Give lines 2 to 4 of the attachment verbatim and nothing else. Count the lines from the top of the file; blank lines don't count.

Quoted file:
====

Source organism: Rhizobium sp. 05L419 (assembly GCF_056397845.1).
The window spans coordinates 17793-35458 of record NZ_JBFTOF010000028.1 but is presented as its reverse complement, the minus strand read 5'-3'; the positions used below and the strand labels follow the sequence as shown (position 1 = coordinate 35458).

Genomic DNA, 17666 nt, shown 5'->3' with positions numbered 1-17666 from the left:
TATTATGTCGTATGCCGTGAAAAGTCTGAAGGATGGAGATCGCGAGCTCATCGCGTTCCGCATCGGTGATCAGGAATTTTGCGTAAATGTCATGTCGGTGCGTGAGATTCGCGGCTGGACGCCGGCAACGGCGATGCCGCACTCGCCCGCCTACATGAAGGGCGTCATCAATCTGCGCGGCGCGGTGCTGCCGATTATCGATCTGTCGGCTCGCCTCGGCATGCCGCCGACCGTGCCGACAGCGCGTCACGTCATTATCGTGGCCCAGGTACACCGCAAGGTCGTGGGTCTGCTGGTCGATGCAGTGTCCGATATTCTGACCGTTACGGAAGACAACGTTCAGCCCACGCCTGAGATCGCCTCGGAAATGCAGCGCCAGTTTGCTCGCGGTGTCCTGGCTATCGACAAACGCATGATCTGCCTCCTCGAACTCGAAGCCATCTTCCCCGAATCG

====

The window spans coordinates 17793-35458 of record NZ_JBFTOF010000028.1 but is presented as its reverse complement, the minus strand read 5'-3'; the positions used below and the strand labels follow the sequence as shown (position 1 = coordinate 35458).

Genomic DNA, 17666 nt, shown 5'->3' with positions numbered 1-17666 from the left:
TATTATGTCGTATGCCGTGAAAAGTCTGAAGGATGGAGATCGCGAGCTCATCGCGTTCCGCATCGGTGATCAGGAATTTTGCGTAAATGTCATGTCGGTGCGTGAGATTCGCGGCTGGACGCCGGCAACGGCGATGCCGCACTCGCCCGCCTACATGAAGGGCGTCATCAATCTGCGCGGCGCGGTGCTGCCGATTATCGATCTGTCGGCTCGCCTCGGCATGCCGCCGACCGTGCCGACAGCGCGTCACGTCATTATCGTGGCCCAGGTACACCGCAAGGTCGTGGGTCTGCTGGTCGATGCAGTGTCCGATATTCTGACCGTTACGGAAGACAACGTTCAGCCCACGCCTGAGATCGCCTCGGAAATGCAGCGCCAGTTTGCTCGCGGTGTCCTGGCTATCGACAAACGCATGATCTGCCTCCTCGAACTCGAAGCCATCTTCCCCGAATCG